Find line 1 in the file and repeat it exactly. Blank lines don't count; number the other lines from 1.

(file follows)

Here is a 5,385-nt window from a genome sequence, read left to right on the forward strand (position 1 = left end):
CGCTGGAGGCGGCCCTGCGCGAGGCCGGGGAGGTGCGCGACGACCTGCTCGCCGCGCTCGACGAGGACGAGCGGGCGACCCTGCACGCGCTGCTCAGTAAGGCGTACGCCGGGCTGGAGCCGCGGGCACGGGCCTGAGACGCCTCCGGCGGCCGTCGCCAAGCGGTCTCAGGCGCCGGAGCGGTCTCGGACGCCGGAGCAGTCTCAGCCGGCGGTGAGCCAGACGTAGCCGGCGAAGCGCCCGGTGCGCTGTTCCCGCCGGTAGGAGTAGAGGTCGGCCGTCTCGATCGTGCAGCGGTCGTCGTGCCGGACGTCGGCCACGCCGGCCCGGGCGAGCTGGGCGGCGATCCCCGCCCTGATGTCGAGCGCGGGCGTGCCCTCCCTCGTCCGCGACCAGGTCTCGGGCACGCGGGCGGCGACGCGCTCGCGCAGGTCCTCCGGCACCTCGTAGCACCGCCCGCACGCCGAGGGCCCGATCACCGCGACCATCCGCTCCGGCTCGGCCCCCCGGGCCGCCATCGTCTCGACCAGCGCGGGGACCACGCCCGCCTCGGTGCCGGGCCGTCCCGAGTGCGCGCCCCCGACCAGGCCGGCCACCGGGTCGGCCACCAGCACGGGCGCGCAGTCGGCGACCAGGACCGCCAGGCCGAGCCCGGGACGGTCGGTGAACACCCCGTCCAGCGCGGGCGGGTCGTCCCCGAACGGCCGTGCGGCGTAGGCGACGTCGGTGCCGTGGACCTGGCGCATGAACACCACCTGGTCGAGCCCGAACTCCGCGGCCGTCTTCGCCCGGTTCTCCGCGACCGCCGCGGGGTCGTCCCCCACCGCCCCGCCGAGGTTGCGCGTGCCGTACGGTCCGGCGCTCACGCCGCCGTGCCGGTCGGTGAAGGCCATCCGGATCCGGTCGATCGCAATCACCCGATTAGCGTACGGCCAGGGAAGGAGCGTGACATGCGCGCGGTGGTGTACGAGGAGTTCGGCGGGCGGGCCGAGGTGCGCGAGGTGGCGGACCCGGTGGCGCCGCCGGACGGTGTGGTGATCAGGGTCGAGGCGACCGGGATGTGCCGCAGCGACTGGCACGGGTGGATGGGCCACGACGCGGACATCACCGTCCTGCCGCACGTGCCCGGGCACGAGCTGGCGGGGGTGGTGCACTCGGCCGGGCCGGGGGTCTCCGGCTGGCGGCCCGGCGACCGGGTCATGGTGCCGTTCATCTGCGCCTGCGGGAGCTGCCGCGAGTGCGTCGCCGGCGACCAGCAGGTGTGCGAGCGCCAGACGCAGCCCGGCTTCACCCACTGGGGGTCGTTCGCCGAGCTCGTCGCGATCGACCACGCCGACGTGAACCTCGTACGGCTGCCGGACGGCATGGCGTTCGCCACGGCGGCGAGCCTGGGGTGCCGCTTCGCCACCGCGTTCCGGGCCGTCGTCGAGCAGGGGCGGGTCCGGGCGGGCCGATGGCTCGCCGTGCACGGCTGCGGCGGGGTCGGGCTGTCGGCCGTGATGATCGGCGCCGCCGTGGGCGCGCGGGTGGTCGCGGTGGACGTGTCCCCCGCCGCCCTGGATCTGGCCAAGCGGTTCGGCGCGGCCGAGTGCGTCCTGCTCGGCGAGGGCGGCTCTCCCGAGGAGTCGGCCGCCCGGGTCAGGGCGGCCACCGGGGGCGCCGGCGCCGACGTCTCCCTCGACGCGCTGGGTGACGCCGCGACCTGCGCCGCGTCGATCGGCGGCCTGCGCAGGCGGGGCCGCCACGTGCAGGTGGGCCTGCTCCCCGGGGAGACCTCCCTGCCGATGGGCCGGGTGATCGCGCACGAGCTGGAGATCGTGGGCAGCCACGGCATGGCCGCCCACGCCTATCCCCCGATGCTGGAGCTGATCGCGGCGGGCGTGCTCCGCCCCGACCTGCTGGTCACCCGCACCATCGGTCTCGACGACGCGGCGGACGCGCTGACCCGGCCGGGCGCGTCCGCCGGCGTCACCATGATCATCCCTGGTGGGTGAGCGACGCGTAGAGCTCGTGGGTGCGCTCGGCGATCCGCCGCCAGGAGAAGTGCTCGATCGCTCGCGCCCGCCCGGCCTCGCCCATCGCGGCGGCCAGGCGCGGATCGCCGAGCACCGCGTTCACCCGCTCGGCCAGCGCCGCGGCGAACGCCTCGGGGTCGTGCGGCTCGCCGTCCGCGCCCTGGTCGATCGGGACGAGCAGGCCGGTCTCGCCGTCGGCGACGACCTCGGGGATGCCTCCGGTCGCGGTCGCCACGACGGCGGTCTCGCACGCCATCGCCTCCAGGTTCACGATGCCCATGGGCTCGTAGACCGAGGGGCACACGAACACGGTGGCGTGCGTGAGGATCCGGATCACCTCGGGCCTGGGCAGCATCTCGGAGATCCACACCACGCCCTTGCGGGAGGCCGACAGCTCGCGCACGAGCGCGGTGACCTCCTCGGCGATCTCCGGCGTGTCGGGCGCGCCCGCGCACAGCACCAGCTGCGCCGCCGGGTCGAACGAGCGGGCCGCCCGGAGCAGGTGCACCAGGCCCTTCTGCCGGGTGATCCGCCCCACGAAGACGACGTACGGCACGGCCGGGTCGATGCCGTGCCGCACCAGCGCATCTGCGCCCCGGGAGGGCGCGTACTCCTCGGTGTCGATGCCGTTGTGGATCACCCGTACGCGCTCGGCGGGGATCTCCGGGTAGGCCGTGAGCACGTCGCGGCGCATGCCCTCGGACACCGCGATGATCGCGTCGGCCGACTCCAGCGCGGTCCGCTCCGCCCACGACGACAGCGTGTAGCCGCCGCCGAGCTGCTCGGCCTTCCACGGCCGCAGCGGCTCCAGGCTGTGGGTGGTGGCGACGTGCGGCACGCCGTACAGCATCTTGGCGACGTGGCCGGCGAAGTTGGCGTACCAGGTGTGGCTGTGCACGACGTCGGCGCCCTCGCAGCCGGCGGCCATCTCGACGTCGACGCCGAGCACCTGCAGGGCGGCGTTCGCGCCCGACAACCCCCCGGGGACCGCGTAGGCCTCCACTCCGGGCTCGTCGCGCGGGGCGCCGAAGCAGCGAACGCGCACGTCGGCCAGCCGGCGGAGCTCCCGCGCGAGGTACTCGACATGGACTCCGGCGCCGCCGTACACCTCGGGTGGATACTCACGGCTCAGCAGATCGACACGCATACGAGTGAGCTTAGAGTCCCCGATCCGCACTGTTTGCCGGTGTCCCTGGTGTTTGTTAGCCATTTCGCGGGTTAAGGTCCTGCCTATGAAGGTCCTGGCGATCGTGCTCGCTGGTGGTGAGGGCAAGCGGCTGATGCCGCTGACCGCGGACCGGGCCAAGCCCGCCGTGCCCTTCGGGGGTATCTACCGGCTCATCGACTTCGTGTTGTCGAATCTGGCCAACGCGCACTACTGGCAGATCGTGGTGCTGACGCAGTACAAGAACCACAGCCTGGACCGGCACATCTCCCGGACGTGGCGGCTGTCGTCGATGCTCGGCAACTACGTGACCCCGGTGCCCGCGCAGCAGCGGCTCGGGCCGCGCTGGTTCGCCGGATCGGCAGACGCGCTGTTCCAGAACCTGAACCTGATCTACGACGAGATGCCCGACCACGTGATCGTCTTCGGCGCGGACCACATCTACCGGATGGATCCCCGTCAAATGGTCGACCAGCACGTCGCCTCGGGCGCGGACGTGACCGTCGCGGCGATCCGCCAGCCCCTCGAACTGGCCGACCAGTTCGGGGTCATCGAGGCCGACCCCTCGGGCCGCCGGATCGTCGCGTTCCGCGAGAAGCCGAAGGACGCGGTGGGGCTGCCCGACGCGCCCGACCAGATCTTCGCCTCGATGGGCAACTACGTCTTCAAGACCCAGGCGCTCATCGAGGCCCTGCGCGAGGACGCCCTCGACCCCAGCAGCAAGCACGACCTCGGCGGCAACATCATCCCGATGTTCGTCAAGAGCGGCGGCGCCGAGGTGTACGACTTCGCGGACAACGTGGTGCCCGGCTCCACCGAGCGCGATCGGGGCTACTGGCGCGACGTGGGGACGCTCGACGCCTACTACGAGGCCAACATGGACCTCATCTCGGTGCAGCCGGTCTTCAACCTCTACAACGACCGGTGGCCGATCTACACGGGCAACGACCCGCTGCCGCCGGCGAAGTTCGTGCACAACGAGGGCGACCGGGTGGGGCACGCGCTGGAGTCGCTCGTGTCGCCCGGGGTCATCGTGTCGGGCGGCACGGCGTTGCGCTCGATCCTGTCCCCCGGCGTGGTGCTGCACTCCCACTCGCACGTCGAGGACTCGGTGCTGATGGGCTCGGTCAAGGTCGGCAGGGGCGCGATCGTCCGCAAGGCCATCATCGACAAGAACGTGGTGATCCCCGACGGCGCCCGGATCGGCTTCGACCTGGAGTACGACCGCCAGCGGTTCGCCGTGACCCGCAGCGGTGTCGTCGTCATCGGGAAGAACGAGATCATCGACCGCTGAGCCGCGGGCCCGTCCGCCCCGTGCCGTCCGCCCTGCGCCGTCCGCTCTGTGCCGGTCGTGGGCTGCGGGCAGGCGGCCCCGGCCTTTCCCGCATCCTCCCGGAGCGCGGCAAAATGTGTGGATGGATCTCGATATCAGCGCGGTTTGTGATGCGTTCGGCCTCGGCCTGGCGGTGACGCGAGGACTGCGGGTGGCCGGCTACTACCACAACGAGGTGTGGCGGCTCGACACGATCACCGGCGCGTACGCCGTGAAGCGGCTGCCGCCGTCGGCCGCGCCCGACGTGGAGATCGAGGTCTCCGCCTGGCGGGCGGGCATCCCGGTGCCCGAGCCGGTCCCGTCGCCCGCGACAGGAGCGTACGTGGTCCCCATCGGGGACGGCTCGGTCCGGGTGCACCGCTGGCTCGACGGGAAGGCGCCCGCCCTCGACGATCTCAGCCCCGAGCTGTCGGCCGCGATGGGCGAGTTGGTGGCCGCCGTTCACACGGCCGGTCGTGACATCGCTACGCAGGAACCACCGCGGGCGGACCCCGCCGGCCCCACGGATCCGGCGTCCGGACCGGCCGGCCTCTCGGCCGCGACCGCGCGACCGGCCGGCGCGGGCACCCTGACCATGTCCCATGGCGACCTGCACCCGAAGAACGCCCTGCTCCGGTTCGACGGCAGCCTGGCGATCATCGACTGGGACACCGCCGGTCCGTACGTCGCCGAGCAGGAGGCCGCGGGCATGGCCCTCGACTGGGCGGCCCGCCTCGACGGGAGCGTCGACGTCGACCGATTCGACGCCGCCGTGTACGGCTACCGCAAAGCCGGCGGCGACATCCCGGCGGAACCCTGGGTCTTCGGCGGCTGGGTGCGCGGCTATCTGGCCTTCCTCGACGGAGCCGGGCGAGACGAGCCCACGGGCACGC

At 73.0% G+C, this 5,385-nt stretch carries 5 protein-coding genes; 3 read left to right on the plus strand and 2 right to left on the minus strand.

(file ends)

Here is a 5,385-nt window from a genome sequence, read left to right on the forward strand (position 1 = left end):